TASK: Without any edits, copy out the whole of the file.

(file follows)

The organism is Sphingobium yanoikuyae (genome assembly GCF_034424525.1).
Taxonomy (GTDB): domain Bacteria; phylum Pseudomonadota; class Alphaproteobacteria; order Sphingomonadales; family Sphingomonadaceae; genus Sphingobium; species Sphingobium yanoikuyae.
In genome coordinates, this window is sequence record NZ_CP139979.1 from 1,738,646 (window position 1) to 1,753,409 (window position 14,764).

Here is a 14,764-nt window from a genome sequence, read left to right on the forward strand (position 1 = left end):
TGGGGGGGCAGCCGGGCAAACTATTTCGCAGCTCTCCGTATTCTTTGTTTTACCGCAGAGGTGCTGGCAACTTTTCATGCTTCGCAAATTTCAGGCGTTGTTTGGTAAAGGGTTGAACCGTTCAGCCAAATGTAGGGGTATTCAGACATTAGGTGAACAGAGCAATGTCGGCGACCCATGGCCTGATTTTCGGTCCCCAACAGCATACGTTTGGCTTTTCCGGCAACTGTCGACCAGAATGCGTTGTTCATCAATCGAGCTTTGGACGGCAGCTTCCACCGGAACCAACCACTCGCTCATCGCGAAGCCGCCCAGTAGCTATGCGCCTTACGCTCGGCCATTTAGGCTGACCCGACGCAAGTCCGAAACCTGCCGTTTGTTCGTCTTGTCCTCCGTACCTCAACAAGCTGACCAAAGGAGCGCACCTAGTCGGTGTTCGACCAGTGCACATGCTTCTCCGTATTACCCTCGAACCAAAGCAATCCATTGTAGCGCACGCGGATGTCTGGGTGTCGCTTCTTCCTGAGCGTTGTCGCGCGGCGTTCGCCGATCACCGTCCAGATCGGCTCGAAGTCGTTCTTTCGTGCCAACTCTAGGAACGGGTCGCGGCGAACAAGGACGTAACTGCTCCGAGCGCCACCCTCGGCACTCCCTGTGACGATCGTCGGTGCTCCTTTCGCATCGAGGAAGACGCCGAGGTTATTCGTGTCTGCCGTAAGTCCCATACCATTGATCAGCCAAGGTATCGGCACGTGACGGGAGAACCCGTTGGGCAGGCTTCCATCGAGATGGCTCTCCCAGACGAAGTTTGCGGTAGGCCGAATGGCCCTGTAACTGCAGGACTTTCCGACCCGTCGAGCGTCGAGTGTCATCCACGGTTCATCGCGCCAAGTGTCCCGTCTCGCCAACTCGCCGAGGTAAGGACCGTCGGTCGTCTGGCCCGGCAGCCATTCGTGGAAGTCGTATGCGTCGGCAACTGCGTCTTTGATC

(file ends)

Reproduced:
The organism is Sphingobium yanoikuyae (genome assembly GCF_034424525.1).
Taxonomy (GTDB): domain Bacteria; phylum Pseudomonadota; class Alphaproteobacteria; order Sphingomonadales; family Sphingomonadaceae; genus Sphingobium; species Sphingobium yanoikuyae.
In genome coordinates, this window is sequence record NZ_CP139979.1 from 1,738,646 (window position 1) to 1,753,409 (window position 14,764).

Here is a 14,764-nt window from a genome sequence, read left to right on the forward strand (position 1 = left end):
TGGGGGGGCAGCCGGGCAAACTATTTCGCAGCTCTCCGTATTCTTTGTTTTACCGCAGAGGTGCTGGCAACTTTTCATGCTTCGCAAATTTCAGGCGTTGTTTGGTAAAGGGTTGAACCGTTCAGCCAAATGTAGGGGTATTCAGACATTAGGTGAACAGAGCAATGTCGGCGACCCATGGCCTGATTTTCGGTCCCCAACAGCATACGTTTGGCTTTTCCGGCAACTGTCGACCAGAATGCGTTGTTCATCAATCGAGCTTTGGACGGCAGCTTCCACCGGAACCAACCACTCGCTCATCGCGAAGCCGCCCAGTAGCTATGCGCCTTACGCTCGGCCATTTAGGCTGACCCGACGCAAGTCCGAAACCTGCCGTTTGTTCGTCTTGTCCTCCGTACCTCAACAAGCTGACCAAAGGAGCGCACCTAGTCGGTGTTCGACCAGTGCACATGCTTCTCCGTATTACCCTCGAACCAAAGCAATCCATTGTAGCGCACGCGGATGTCTGGGTGTCGCTTCTTCCTGAGCGTTGTCGCGCGGCGTTCGCCGATCACCGTCCAGATCGGCTCGAAGTCGTTCTTTCGTGCCAACTCTAGGAACGGGTCGCGGCGAACAAGGACGTAACTGCTCCGAGCGCCACCCTCGGCACTCCCTGTGACGATCGTCGGTGCTCCTTTCGCATCGAGGAAGACGCCGAGGTTATTCGTGTCTGCCGTAAGTCCCATACCATTGATCAGCCAAGGTATCGGCACGTGACGGGAGAACCCGTTGGGCAGGCTTCCATCGAGATGGCTCTCCCAGACGAAGTTTGCGGTAGGCCGAATGGCCCTGTAACTGCAGGACTTTCCGACCCGTCGAGCGTCGAGTGTCATCCACGGTTCATCGCGCCAAGTGTCCCGTCTCGCCAACTCGCCGAGGTAAGGACCGTCGGTCGTCTGGCCCGGCAGCCATTCGTGGAAGTCGTATGCGTCGGCAACTGCGTCTTTGATC